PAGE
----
Posted by: Daryl & Wendy Ashby | March 25, 2011

Benjamin Tal Has the Last Word

With interest rates expected to stay on hold until about the middle of the year, Finance Minister Jim Flaherty may be forced to act after the holidays to rein in overstretched borrowers.

Most observers believe any such move will be modest, however. With the recovery still somewhat fragile, the last thing the economy needs is a sharp pullback in the housing-related investment and consumer spending that powered the rebound this year.

At the same time, economists and finance experts are divided about the magnitude of the problem. Some question whether Canadian indebtedness – despite rising to unprecedented levels in the third quarter – could trigger a wave of defaults, given that the most at-risk mortgages in the country are insured by the government.

“I don’t think it’s a foregone conclusion that they do anything,” said Doug Porter, deputy chief economist at BMO Nesbitt Burns Inc. in Toronto.

“For basically the last year people have been encouraged left, right and centre to lock in for longer, and the new mortgage insurance rules are basically aimed at making sure people could handle a five-year rate,” Mr. Porter said, referring to Mr. Flaherty’s last move to curb borrowing, which included boosting the qualifying rate for floating-rate mortgages earlier this year.

“In most cases a lot of first-time buyers probably did move into the five-year rate,” Mr. Porter said. “So, I’m really not convinced there’s a lot of people who would be vulnerable to a moderate backup in [interest] rates at this stage.’’

Still, even those who question the true severity of the debt problem say Bank of Canada Governor Mark Carney is right to highlight, as he did again in recent weeks, the perils of failing to prepare for higher interest rates, which will almost certainly rise above the central bank’s current benchmark rate of 1 per cent. And most agree that, in general, making it tougher for the most at-risk borrowers to get loans is prudent, even if the problem isn’t yet a crisis.

Although Mr. Carney reiterated that the central bank is studying how it might play a greater role in safeguarding the financial system from simmering threats like household debt, he clearly is looking to Mr. Flaherty to heed his warnings. Mr. Carney told BNN, “These are not decisions for me to take.” But the Bank of Canada’s most recent analysis of the financial system, released in mid-December, said household debt is the main domestic risk to the economy.

Toronto-Dominion Bank chief executive officer Ed Clark, one of Bay Street’s longest-serving senior bankers, told The Globe and Mail earlier this month that if policy makers want Canadians to stop borrowing too much, it’s up to Ottawa, not financial institutions, to change their behaviour by tightening government rules on residential mortgages.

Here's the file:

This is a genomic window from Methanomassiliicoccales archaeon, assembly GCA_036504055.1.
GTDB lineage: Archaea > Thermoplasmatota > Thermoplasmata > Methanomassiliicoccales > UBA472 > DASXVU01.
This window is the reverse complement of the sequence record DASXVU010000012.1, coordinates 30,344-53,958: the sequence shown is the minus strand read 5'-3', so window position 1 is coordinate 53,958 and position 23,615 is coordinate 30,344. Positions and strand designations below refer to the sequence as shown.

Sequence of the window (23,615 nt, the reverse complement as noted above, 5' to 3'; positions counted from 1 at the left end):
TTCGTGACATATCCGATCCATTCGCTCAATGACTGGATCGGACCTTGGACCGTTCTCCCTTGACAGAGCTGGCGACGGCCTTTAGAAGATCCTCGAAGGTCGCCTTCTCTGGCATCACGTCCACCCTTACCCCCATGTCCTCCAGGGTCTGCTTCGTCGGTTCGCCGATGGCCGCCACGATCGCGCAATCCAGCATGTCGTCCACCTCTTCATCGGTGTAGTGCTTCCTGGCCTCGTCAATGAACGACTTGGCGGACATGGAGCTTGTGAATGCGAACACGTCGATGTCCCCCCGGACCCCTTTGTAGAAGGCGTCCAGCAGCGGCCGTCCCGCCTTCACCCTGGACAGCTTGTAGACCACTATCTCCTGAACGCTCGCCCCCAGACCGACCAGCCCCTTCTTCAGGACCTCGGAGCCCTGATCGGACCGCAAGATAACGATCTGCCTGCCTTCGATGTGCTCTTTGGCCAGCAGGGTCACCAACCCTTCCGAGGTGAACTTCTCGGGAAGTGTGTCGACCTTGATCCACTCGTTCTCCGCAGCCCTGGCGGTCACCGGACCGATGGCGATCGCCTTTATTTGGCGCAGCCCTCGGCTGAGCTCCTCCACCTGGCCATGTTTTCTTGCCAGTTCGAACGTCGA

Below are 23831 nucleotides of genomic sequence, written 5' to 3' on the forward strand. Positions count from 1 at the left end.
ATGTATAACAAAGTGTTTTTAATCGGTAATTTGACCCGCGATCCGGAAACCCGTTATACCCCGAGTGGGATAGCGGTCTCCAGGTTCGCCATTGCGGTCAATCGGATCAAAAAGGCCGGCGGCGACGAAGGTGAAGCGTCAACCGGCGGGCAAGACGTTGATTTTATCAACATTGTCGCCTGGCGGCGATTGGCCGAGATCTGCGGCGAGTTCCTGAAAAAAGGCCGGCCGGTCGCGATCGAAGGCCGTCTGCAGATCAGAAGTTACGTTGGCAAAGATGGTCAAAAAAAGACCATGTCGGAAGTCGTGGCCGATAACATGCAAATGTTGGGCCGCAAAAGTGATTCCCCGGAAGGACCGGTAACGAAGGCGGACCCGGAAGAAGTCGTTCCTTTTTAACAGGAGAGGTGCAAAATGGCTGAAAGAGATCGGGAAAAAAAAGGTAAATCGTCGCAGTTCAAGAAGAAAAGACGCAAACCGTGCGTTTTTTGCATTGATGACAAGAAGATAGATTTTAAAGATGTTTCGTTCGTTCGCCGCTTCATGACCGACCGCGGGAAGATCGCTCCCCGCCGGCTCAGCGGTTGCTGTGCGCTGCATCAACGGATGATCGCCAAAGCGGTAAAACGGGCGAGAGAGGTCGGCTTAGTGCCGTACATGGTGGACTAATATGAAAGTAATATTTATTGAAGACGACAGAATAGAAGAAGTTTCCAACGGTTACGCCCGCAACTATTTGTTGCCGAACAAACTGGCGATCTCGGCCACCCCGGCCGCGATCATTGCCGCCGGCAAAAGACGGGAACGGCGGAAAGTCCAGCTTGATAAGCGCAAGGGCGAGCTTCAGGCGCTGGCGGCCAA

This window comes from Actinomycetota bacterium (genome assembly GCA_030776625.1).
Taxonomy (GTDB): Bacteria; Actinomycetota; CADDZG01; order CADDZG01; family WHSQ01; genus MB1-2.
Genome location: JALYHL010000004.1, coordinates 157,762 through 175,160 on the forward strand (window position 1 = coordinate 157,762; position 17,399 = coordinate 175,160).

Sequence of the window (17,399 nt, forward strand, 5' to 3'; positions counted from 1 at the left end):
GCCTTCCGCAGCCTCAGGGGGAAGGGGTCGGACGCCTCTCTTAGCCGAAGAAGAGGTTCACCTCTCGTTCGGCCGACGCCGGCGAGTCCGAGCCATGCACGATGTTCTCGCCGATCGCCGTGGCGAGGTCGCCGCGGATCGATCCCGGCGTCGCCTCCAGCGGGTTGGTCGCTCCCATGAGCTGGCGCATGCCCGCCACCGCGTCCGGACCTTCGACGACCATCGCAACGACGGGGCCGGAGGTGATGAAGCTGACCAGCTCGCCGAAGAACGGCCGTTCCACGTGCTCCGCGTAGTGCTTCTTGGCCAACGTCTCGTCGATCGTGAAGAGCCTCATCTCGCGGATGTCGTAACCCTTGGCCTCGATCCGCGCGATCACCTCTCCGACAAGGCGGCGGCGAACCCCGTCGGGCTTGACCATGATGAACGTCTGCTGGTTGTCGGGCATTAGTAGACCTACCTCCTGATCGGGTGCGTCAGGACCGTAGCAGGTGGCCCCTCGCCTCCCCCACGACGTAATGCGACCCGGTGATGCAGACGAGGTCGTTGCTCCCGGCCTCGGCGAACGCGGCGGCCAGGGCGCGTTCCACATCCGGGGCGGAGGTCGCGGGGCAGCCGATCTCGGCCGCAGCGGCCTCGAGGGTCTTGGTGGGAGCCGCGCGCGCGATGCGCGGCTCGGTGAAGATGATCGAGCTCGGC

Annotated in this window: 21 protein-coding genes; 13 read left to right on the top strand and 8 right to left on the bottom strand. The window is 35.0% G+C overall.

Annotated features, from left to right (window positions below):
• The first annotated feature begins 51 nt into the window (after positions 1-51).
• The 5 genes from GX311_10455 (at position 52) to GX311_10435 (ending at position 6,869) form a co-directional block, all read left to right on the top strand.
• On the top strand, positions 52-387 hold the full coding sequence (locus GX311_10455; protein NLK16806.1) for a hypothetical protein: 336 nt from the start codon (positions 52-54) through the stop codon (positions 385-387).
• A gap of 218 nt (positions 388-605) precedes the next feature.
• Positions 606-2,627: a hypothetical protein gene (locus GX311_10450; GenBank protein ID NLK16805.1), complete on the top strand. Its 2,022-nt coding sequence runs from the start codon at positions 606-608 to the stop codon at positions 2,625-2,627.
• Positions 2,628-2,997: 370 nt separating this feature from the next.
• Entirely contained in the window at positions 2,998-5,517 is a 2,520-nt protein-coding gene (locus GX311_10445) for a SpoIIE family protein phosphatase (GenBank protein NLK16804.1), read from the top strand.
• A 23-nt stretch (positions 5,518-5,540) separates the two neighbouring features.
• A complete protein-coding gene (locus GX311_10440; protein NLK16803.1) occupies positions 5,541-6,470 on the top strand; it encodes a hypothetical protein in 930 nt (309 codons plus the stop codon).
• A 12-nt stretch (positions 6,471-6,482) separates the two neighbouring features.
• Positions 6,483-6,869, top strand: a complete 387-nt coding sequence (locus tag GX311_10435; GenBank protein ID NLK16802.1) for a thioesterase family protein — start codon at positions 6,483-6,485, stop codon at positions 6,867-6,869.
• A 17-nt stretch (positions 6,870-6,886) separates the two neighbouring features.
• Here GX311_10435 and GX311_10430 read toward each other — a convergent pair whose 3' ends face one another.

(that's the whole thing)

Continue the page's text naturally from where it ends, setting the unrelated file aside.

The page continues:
Mr. Clark has advocated shortening the maximum allowable mortgage term from the current 35 years – already a step down from the 40-year limit introduced by the Harper government four years ago – to 30 years.

Mr. Flaherty, meanwhile, has been non-committal, vowing to tighten the rules again if necessary, but emphasizing that borrowers must use “common sense.” He has also touted a soon-to-be-released government report on Canadians’ financial literacy and how it could be improved.

Aside from shortening the maximum amortization, other options include higher minimum down payments, or another increase in the qualifying rate – the equivalent fixed-rate payment someone who elects a floating-rate mortgage must be able to afford – to a six- or seven-year rate from the current five.

But as Mr. Clark has said, the course Mr. Flaherty opts to take depends on how large a threat the government believes consumer debt to be. Privately, top government officials say the problem is nowhere near a crisis, while acknowledging it makes sense to watch it.

Should the government decide to act, the most constructive move may be to limit home-equity withdrawals, perhaps by tightening the qualifications for such loans.

The share of equity in Canadian homes is at its lowest level in almost 10 years, and Bank of Canada figures show that banks held $218.9-billion in personal lines of credit – many of which are secured against homes – in October 2010, compared to $199.7-billion a year earlier.

Mr. Carney has said such loans make sense for most borrowers, who use them to renovate their homes or pay for their children’s post-secondary education, but that others need to be careful.

“It is always of interest when a financial product grows at double-digit rates for a very long time,” Mr. Carney told reporters this month after a speech to the Economic Club in Toronto. “We are levering more and more against the housing sector in Canada. At a minimum for us at the bank, we have to think what the implications of this are for how the economy performs if there is an adjustment to housing prices; because then, the wealth is less.”

Some economists, including Benjamin Tal of CIBC World Markets, argue those concerns suggest Mr. Carney may be urging Mr. Flaherty to focus on more than mortgages.

“The next wave, whatever and whenever that will be, will be not just mortgages,” Mr. Tal said. “In fact, I will not be surprised if they leave mortgages alone and deal with other loans. It’s not just a mortgage story, it’s an overall story. A lot of the debt that you see in non-mortgage loans are basically real-estate-type loans as well, so they’ll attack the whole space if they do anything.”

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